While a single entity defense might neutralize challenges to exclusive contracting mounted under Section 1 of the Sherman Act, one can imagine finessing the single entity defense by mounting a "monopolization" challenge under Section 2. Alternatively, one might challenge a single entity defense directly by suggesting that while the parties to the licensing agreement might be contributing inputs that are complementary to the commercialization of the patent, the licensing agreement were designed to insulate the bottleneck from competition from, say, the licensee itself. The licensee may, for example, have been developing substitute technologies, in which case one might deem the licensee and the patent holder as "actual or potential competitors" not in manufacturing but in an upstream technology market.
Since at least the 1930's, economists have puzzled over how to delineate the boundaries of the firm, and, indeed, "the boundaries of the firm" remains an active topic of research to this day. Since the advent of antitrust legislation, courts have been pressed to consider what should constitute "conspiracies." Courts have sometimes characterized conspiracies by negation by sorting out what they are not specifically, by extending the status of "single entity" to certain types of business arrangements that join otherwise independent corporate entities.
Both efforts in economics to sort out what constitutes a "firm" and efforts in the law to sort out what constitutes a "single entity" have focused on "control." A difficulty is that neither the law nor economics nor any other field offer a concept of control that can enable analysis. Just posing hierarchical relationships, for example, between "bosses" and "employees" or between "parent companies" and "subsidiaries" offers little guidance. There is nothing about the relationship per se that suggests that one party can induce some other party to undertake some type of costly activity. Thus "control" has remained nothing more than an intuitively appealing idea. It has never been an operationally significant idea.
Fortunately, more recent developments in both economics and the single entity case law provide provide concepts other than control that provide ways of understanding economic organization. Economics provides concepts such as adaptation and control rights that together motivate why control matters at all. The appeal to control rights also provides a way of understanding how ownership and control are related. At the same time, the law contributes a concept of delegation that allows one to distinguish day-to-day management from control. Finally, problems of economic adaptation suggest a role for renegotiation in the governance of economic relations. Renegotiation itself provides ways of distinguishing how parties allocate control rights in organizations. Knowing how parties allocate control rights can help analysts evaluate single entity defenses.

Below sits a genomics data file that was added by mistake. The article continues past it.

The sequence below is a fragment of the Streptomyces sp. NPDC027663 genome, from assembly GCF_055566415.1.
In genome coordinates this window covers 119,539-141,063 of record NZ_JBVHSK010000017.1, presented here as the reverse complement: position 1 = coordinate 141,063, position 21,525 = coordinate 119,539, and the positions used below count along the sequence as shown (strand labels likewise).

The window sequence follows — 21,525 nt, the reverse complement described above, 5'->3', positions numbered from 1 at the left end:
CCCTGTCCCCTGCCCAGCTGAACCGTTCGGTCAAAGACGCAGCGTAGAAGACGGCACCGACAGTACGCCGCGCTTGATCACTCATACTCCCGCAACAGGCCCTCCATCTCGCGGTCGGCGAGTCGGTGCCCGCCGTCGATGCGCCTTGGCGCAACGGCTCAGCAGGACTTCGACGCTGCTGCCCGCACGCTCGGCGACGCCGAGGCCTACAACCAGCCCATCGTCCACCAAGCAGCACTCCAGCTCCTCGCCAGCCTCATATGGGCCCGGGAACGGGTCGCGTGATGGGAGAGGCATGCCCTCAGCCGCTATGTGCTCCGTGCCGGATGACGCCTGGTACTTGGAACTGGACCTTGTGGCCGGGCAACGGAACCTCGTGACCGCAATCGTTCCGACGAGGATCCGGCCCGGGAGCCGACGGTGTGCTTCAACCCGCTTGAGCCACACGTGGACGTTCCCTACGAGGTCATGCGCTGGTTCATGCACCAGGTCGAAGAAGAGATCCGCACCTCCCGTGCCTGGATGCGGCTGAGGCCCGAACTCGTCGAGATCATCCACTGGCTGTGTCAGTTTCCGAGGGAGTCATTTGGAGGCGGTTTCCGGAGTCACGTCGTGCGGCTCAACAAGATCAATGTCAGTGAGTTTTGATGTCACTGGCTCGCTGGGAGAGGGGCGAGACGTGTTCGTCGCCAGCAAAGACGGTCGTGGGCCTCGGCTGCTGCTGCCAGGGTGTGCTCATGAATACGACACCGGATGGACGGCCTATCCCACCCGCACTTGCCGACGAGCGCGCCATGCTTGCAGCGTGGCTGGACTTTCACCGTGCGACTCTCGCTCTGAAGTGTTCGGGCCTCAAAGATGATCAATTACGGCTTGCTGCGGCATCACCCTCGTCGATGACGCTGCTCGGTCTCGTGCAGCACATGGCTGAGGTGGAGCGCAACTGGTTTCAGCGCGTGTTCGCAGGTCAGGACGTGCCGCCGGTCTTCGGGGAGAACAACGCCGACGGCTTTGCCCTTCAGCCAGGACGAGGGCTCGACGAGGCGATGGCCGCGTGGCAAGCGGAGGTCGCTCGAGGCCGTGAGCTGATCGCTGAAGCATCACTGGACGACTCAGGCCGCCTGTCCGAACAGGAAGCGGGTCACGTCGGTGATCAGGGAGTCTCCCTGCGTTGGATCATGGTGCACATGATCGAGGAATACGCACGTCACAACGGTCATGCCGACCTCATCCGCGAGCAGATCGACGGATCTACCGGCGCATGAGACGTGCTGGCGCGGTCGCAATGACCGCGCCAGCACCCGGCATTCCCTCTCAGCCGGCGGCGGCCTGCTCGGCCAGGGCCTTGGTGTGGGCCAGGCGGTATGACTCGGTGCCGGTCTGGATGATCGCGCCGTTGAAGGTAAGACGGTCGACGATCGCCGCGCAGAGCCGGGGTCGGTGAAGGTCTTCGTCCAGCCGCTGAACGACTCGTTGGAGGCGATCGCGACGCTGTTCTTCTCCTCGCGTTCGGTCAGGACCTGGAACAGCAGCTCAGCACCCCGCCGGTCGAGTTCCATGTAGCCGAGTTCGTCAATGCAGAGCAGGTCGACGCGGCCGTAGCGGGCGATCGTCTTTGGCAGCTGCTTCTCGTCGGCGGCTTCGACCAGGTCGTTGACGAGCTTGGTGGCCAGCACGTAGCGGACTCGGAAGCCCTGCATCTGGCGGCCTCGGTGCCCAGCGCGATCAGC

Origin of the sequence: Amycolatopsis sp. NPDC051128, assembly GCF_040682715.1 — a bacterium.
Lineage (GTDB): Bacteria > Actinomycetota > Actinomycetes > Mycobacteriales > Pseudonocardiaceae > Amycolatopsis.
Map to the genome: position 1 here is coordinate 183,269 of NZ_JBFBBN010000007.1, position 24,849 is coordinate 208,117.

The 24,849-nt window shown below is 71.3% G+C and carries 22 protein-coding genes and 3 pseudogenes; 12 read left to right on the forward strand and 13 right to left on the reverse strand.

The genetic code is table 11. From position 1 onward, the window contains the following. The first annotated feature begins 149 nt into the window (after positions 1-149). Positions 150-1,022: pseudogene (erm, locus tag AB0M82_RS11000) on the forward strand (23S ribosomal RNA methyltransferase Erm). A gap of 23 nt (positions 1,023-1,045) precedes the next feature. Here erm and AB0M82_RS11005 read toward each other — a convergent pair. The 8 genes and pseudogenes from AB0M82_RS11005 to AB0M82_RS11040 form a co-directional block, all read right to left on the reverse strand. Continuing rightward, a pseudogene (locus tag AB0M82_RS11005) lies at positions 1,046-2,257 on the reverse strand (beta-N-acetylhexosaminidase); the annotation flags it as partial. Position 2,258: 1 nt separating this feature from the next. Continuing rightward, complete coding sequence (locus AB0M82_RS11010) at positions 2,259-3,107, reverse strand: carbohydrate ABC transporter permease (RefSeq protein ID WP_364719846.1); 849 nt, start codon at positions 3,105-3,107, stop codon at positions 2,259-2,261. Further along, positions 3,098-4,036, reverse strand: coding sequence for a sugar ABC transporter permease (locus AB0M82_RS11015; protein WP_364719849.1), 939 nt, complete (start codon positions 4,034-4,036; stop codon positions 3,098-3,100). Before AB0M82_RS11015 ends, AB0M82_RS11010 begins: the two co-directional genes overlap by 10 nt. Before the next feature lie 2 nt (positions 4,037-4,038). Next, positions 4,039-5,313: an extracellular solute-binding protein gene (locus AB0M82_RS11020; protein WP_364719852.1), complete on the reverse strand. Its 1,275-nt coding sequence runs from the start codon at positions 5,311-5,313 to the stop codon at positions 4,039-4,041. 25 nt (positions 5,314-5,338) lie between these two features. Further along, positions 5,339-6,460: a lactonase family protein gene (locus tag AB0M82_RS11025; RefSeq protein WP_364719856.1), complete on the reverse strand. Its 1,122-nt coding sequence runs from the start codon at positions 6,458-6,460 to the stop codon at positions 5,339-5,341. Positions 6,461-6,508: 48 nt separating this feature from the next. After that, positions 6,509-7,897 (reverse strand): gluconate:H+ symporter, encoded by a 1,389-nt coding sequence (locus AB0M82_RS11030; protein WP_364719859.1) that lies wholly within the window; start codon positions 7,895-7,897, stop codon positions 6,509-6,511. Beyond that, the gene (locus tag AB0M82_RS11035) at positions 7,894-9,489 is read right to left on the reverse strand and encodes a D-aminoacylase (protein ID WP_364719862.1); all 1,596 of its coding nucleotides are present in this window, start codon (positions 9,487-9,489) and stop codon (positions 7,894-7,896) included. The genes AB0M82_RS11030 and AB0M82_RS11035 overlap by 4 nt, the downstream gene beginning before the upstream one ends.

These four concepts adaptation, control rights, delegation, and renegotiation provide a way of operationalizing benchmarks against which to measure the degree to which parties exhibit economic unity in organizations. Economic unity constitutes the basis for an array of single entity tests proposed in the case law. But the law goes further. It sometimes finesses the full-blown analysis of harm and efficiencies that a rule-of-reason analysis would demand by extending single entity status to parties that contribute complementary assets, complementary capabilities or other complementary inputs to the production of selected goods and services.
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A Two-stage Sequence of Single Entity tests
The first test sorts out whether or not control rights within the candidate single entity are concentrated. Evidence that control rights are concentrated allows the court to accept the single entity defense. Evidence that control rights are fragmented (not concentrated) advances decision-making to a second test. The second test sorts out whether not parties to the candidate single entity contribute complementary inputs. If they contribute complementary inputs, the court will be disposed to accept the single entity defense. Absence of complementarity leaves the court with the conclusion that the parties are "actual or potential competitors," and the court will reject the single entity defense.
Antitrust Division, US Department of Justice; 600 E Street, NW; Suite 10000; Washington DC 20530. E-mail: Dean.Williamson@usdoj.gov. I thank Steve Brodsky, Aaron Burstein, Cory Capps, Ken Heyer, Suzanne Majewski, Russ Pittman, Alex Raskovich, Greg Werden and Oliver Williamson for helpful comments and questions. The views expressed in this paper do not reflect those of the US Department of Justice.
1. Single entity status does not insulate parties from all antitrust scrutiny, because Section 2 of the Sherman Act makes allowances for the prospect that a single entity might attempt to secure monopoly (Chicago Professional Sports LP v. National Basketball Association  95 F.3d 593 at 599; Kaiser , pg. 17). The Copperweld court itself observed that "The conduct of a single firm is governed by § 2 alone and is unlawful only when it threatens actual monopolization" (pg. 767). Plaintiffs advanced Section 2 monopolization claims in Iain Fraser et al. v. Major League Soccer, LLC et al. (2002) 284 F.3d 47.